[swift-evolution] [swift-evolution-announce] [Review] SE-0150 Package Manager Support for branches

Rick Ballard rballard at apple.com
Mon Jan 30 20:24:54 CST 2017

> On Jan 30, 2017, at 12:41 PM, David Sweeris via swift-evolution <swift-evolution at swift.org> wrote:
>> On Jan 24, 2017, at 10:18 AM, Daniel Dunbar <daniel_dunbar at apple.com> wrote:
>> Hello Swift community,
>> The review of SE-0150 “ Package Manager Support for branches" begins now and runs through January 31, 2017. The proposal is available here:
>> https://github.com/apple/swift-evolution/blob/master/proposals/0150-package-manager-branch-support.md
>> Reviews are an important part of the Swift evolution process. All reviews should be sent to the swift-build-dev and swift-evolution mailing lists at
>> https://lists.swift.org/mailman/listinfo/swift-build-dev
>> https://lists.swift.org/mailman/listinfo/swift-evolution
>> or, if you would like to keep your feedback private, directly to the review manager. When replying, please try to keep the proposal link at the top of the message:
>> https://github.com/apple/swift-evolution/blob/master/proposals/0150-package-manager-branch-support.md
>> What goes into a review?
>> The goal of the review process is to improve the proposal under review through constructive criticism and, eventually, determine the direction of Swift. When writing your review, here are some questions you might want to answer in your review:
>> 	• What is your evaluation of the proposal?
> +1
> I would even go a bit further and suggest that "Package(url: String, branch: String)” should have “master” be the default value for `branch`, to make it simpler for small developer teams who don’t necessarily have all the collaboration issues of large projects.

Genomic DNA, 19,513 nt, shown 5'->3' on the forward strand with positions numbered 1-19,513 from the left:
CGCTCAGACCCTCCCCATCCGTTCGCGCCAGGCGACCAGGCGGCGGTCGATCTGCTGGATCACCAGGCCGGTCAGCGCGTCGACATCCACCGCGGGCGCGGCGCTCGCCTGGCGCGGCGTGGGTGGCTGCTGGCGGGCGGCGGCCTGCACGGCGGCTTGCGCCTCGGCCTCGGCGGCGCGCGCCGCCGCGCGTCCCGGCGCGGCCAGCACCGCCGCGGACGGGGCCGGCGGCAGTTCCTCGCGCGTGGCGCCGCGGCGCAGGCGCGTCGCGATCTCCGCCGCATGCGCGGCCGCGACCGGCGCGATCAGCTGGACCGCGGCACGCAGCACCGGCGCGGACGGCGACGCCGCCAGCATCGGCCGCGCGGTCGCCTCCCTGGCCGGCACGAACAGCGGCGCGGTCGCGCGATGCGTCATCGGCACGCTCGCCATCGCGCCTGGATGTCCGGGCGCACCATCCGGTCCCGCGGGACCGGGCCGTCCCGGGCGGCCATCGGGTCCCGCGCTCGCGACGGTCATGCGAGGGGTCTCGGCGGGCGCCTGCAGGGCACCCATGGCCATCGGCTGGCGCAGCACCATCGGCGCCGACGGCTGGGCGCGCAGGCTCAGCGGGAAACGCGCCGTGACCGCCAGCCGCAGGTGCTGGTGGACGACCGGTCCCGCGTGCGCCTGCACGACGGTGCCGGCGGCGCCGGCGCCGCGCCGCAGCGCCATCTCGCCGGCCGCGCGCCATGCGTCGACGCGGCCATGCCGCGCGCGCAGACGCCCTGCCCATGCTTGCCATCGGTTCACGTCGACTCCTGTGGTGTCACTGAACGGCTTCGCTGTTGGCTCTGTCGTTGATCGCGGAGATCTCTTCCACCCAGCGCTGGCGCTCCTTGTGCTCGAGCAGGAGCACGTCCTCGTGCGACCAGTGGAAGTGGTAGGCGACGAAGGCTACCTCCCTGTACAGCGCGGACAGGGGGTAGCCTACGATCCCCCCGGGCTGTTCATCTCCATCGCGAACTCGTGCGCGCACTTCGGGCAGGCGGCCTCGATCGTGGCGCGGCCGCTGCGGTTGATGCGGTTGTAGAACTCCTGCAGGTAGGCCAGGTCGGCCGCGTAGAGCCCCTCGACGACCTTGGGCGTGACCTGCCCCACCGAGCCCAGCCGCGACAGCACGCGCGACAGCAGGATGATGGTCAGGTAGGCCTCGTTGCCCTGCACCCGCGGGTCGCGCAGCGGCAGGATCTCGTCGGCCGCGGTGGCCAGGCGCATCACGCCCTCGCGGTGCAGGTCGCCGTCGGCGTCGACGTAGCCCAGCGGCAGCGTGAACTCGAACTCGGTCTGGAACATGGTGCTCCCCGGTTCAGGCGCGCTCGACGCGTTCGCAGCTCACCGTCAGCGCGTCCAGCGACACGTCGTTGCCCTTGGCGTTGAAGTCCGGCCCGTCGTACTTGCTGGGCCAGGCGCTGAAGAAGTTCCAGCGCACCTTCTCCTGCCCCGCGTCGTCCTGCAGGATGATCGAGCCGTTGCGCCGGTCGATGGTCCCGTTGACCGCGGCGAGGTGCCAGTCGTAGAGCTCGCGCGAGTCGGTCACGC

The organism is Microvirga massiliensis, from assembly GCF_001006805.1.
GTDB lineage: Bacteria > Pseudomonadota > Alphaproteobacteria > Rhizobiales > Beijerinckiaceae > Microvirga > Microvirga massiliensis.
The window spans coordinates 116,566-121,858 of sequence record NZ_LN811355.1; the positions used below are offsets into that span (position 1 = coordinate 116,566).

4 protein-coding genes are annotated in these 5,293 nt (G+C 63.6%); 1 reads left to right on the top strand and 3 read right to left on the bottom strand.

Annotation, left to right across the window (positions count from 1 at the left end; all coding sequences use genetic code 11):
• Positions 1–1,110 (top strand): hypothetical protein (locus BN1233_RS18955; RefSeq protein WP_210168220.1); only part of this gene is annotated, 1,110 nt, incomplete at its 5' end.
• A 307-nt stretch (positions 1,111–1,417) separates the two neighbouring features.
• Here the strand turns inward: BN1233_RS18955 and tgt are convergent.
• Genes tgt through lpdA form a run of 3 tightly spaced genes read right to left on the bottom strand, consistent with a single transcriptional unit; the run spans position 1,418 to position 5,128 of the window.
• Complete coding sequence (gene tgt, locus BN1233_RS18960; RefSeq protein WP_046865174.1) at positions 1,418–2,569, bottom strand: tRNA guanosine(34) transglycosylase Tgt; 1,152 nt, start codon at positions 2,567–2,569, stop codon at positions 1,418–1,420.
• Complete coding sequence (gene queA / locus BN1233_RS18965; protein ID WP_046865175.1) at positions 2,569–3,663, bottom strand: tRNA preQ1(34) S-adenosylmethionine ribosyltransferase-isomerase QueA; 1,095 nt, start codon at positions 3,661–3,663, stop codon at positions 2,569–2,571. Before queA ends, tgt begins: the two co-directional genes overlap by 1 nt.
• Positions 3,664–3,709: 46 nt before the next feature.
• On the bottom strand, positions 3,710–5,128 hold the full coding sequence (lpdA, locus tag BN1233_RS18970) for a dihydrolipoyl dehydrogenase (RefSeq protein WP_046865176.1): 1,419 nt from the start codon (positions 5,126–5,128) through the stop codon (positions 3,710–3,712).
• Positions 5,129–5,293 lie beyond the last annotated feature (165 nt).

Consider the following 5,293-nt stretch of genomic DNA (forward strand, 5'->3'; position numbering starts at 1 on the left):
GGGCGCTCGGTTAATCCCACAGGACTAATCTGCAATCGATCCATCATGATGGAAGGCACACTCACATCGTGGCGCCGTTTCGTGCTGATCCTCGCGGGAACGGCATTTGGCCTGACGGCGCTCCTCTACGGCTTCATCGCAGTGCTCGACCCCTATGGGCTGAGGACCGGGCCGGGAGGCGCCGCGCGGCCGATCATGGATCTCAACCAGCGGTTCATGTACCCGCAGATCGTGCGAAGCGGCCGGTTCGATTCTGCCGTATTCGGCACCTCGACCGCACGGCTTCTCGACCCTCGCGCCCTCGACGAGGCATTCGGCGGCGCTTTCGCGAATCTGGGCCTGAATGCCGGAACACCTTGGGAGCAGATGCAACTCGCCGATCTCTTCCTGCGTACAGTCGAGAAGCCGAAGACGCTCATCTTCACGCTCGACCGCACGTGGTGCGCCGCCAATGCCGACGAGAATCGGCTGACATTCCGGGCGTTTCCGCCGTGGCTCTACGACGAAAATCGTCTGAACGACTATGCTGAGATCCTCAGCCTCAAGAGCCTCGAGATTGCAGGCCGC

This would make it easier to bring up your first set of packages without typing in as many parameters. But I have a couple concerns:

– A user who forgets to supply a second parameter could wind up accidentally depending on master when they didn't intend to. The normal case is to depend on a versioned tag, and we shouldn't make it too easy to mistakenly do otherwise.

– This would make it less obvious to someone reading a Package.swift manifest that a one of the dependencies is untagged. That's a potentially dangerous situation if you're not expecting it, so it should be visible, not implicit.

I think we should err on the side of making this explicit, since it is important, even if it means a little bit of extra typing when you're bringing up your first packages.

	- Rick

>> 	• Is the problem being addressed significant enough to warrant a change to Swift?
> IMHO, yes. Particularly since Xcode doesn’t support git tags (that I can find, anyway)
>> 	• Does this proposal fit well with the feel and direction of Swift?
> IMOH, yes. This proposal will make development with much easier for programmers whose work-flow is branch-based rather than tag-based.
>> 	• How much effort did you put into your review? A glance, a quick reading, or an in-depth study?
> An embarrassingly long time trying to figure out why a package wasn’t seeing changes I’d committed to one of its dependencies... Somewhere along the line I must’ve accidentally created a branch called “1.0.0”, which lead to me conflating the 1.0.0 tag with the 1.0.0 branch, which has caused me no end of head scratching.
> - Dave Sweeris
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